I want you to know joy, so together we will practice gratitude. I want you to feel joy, so together we will learn how to be vulnerable.
When uncertainty and scarcity visit, you will be able to draw from the spirit that is a part of our everyday life.
Together we will cry and face fear and grief. I will want to take away your pain, but instead I will sit with you and teach you how to feel it.
We will laugh and sing and dance and create. We will always have permission to be ourselves with each other. No matter what, you will always belong here.
As you begin your Wholehearted journey, the greatest gift that I can give to you is to live and love with my whole heart and to dare greatly.
I will not teach or love or show you anything perfectly, but I will let you see me, and I will always hold sacred the gift of seeing you. Truly, deeply, seeing you.”
Brené Brown, Daring Greatly: How the Courage to Be Vulnerable Transforms the Way We Live, Love, Parent, and Lead (Avery: 2012), 244-245. Visit brenebrown.com for a copy of the manifesto and other resources.
It has been a fun and interesting week. The visit with my daughter and her family has been fun. Family together is never without its moments but this has been good.
I feel so blessed that my children “like” each other as well as love. the “liking” part is not always present in families. It is so easy to love someone as family but dislike the way they are. There are times when we can get on the outs for some reason but is has always blown over. I hope that part of that is due to my husband and I. At least I would love to think so.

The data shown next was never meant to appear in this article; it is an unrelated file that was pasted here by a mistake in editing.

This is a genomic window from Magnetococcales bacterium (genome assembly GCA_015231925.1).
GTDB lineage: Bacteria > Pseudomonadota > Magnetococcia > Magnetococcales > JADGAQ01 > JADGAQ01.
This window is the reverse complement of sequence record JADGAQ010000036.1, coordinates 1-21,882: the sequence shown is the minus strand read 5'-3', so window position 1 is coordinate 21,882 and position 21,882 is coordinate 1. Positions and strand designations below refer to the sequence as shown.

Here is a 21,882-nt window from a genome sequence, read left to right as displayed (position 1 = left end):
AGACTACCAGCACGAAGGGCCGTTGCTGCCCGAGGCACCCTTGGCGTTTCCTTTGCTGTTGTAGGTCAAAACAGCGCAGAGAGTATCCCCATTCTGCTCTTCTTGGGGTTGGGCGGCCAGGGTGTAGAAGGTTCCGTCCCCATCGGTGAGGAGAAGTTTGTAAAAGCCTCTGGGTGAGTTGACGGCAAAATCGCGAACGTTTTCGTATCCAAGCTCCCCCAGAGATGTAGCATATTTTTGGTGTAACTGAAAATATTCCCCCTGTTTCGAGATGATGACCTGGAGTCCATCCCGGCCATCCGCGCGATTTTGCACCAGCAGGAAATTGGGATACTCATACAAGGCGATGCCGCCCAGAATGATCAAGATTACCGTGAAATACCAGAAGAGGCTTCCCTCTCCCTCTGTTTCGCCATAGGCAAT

Families are tricky things. It is so easy to forget that everyone is their own person and has thoughts, beliefs and ideas separate from others. The lifestyle of my three children is much different from each other but they still get along. They are vastly different in personalities and have each pursued totally different careers. I am glad they have followed their own paths.
If you have children don’t be afraid to let them follow their own path. Obviously, they need love and direction but they are individuals. As they grow they need solid underpinning knowing that there is someone who will be there no matter what. They also need someone who will teach them a moral compass. With this behind them they will grow into good people.
I am so bummed. I can’t manage to get my IBSD under control. It is better than it was but still giving me problems. I feel bad complaining because I don’t have the problems that many people have. The hardest part is not being in control
There is a new baby about to be born into our family and the mother is sure that her child will be perfect. I suspect that most of us felt that way before we had children. We had expectations that were usually completely wrong. When we are young and naive we think that everything will go the way we expect…and then life begins.